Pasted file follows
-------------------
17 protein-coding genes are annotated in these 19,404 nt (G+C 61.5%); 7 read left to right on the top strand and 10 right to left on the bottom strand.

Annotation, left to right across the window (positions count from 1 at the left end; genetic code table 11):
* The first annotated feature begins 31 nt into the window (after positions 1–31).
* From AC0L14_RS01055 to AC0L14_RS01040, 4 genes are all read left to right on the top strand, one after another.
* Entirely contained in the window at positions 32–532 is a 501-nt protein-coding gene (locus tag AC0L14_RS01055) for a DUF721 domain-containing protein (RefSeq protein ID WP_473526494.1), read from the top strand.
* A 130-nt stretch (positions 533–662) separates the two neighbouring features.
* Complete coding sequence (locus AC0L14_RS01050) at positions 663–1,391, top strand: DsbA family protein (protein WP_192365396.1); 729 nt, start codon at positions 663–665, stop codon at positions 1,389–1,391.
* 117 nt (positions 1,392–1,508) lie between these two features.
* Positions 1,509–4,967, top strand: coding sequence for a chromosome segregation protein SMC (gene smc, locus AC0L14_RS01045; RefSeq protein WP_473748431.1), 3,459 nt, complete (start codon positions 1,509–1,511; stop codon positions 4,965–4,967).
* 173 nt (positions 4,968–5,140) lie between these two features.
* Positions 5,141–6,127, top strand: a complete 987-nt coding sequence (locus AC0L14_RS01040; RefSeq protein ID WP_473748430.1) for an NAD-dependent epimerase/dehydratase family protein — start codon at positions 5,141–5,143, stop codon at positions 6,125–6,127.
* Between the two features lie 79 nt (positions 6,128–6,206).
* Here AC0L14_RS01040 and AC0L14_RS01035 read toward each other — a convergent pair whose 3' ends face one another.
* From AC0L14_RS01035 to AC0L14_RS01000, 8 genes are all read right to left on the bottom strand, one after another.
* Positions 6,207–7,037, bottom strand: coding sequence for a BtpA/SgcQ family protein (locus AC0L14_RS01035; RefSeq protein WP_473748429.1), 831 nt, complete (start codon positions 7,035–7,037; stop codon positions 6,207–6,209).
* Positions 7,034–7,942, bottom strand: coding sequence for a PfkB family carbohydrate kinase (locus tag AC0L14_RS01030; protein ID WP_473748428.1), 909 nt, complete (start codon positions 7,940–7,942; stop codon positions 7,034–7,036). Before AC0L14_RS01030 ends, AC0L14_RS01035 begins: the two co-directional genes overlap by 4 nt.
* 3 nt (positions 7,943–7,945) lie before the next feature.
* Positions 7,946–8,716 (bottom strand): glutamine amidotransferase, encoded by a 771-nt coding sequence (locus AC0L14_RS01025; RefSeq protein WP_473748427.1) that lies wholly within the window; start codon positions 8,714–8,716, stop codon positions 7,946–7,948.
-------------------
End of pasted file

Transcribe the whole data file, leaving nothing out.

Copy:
17 protein-coding genes are annotated in these 19,404 nt (G+C 61.5%); 7 read left to right on the top strand and 10 right to left on the bottom strand.

Annotation, left to right across the window (positions count from 1 at the left end; genetic code table 11):
* The first annotated feature begins 31 nt into the window (after positions 1–31).
* From AC0L14_RS01055 to AC0L14_RS01040, 4 genes are all read left to right on the top strand, one after another.
* Entirely contained in the window at positions 32–532 is a 501-nt protein-coding gene (locus tag AC0L14_RS01055) for a DUF721 domain-containing protein (RefSeq protein ID WP_473526494.1), read from the top strand.
* A 130-nt stretch (positions 533–662) separates the two neighbouring features.
* Complete coding sequence (locus AC0L14_RS01050) at positions 663–1,391, top strand: DsbA family protein (protein WP_192365396.1); 729 nt, start codon at positions 663–665, stop codon at positions 1,389–1,391.
* 117 nt (positions 1,392–1,508) lie between these two features.
* Positions 1,509–4,967, top strand: coding sequence for a chromosome segregation protein SMC (gene smc, locus AC0L14_RS01045; RefSeq protein WP_473748431.1), 3,459 nt, complete (start codon positions 1,509–1,511; stop codon positions 4,965–4,967).
* 173 nt (positions 4,968–5,140) lie between these two features.
* Positions 5,141–6,127, top strand: a complete 987-nt coding sequence (locus AC0L14_RS01040; RefSeq protein ID WP_473748430.1) for an NAD-dependent epimerase/dehydratase family protein — start codon at positions 5,141–5,143, stop codon at positions 6,125–6,127.
* Between the two features lie 79 nt (positions 6,128–6,206).
* Here AC0L14_RS01040 and AC0L14_RS01035 read toward each other — a convergent pair whose 3' ends face one another.
* From AC0L14_RS01035 to AC0L14_RS01000, 8 genes are all read right to left on the bottom strand, one after another.
* Positions 6,207–7,037, bottom strand: coding sequence for a BtpA/SgcQ family protein (locus AC0L14_RS01035; RefSeq protein WP_473748429.1), 831 nt, complete (start codon positions 7,035–7,037; stop codon positions 6,207–6,209).
* Positions 7,034–7,942, bottom strand: coding sequence for a PfkB family carbohydrate kinase (locus tag AC0L14_RS01030; protein ID WP_473748428.1), 909 nt, complete (start codon positions 7,940–7,942; stop codon positions 7,034–7,036). Before AC0L14_RS01030 ends, AC0L14_RS01035 begins: the two co-directional genes overlap by 4 nt.
* 3 nt (positions 7,943–7,945) lie before the next feature.
* Positions 7,946–8,716 (bottom strand): glutamine amidotransferase, encoded by a 771-nt coding sequence (locus AC0L14_RS01025; RefSeq protein WP_473748427.1) that lies wholly within the window; start codon positions 8,714–8,716, stop codon positions 7,946–7,948.